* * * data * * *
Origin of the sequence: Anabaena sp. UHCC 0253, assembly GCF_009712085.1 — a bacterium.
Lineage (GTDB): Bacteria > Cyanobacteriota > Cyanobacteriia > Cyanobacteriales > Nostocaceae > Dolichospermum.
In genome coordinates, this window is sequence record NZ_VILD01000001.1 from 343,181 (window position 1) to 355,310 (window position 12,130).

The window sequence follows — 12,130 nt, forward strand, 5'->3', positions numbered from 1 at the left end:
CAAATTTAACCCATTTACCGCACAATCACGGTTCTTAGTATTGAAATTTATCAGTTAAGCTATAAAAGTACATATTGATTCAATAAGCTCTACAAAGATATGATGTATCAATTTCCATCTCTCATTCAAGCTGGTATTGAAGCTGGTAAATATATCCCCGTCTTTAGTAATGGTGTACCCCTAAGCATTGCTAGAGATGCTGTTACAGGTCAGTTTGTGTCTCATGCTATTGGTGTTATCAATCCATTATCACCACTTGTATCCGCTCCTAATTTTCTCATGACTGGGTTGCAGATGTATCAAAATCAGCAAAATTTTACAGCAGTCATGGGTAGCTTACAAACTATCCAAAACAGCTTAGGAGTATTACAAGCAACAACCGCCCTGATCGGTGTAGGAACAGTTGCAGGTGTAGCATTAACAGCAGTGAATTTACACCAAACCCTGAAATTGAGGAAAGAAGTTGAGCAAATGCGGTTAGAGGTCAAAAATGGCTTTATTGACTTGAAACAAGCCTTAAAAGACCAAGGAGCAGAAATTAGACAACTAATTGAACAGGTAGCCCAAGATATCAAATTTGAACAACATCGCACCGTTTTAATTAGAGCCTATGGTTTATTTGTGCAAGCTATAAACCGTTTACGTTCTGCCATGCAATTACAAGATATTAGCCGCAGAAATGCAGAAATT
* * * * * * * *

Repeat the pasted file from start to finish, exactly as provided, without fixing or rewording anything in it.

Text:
Origin of the sequence: Anabaena sp. UHCC 0253, assembly GCF_009712085.1 — a bacterium.
Lineage (GTDB): Bacteria > Cyanobacteriota > Cyanobacteriia > Cyanobacteriales > Nostocaceae > Dolichospermum.
In genome coordinates, this window is sequence record NZ_VILD01000001.1 from 343,181 (window position 1) to 355,310 (window position 12,130).

The window sequence follows — 12,130 nt, forward strand, 5'->3', positions numbered from 1 at the left end:
CAAATTTAACCCATTTACCGCACAATCACGGTTCTTAGTATTGAAATTTATCAGTTAAGCTATAAAAGTACATATTGATTCAATAAGCTCTACAAAGATATGATGTATCAATTTCCATCTCTCATTCAAGCTGGTATTGAAGCTGGTAAATATATCCCCGTCTTTAGTAATGGTGTACCCCTAAGCATTGCTAGAGATGCTGTTACAGGTCAGTTTGTGTCTCATGCTATTGGTGTTATCAATCCATTATCACCACTTGTATCCGCTCCTAATTTTCTCATGACTGGGTTGCAGATGTATCAAAATCAGCAAAATTTTACAGCAGTCATGGGTAGCTTACAAACTATCCAAAACAGCTTAGGAGTATTACAAGCAACAACCGCCCTGATCGGTGTAGGAACAGTTGCAGGTGTAGCATTAACAGCAGTGAATTTACACCAAACCCTGAAATTGAGGAAAGAAGTTGAGCAAATGCGGTTAGAGGTCAAAAATGGCTTTATTGACTTGAAACAAGCCTTAAAAGACCAAGGAGCAGAAATTAGACAACTAATTGAACAGGTAGCCCAAGATATCAAATTTGAACAACATCGCACCGTTTTAATTAGAGCCTATGGTTTATTTGTGCAAGCTATAAACCGTTTACGTTCTGCCATGCAATTACAAGATATTAGCCGCAGAAATGCAGAAATT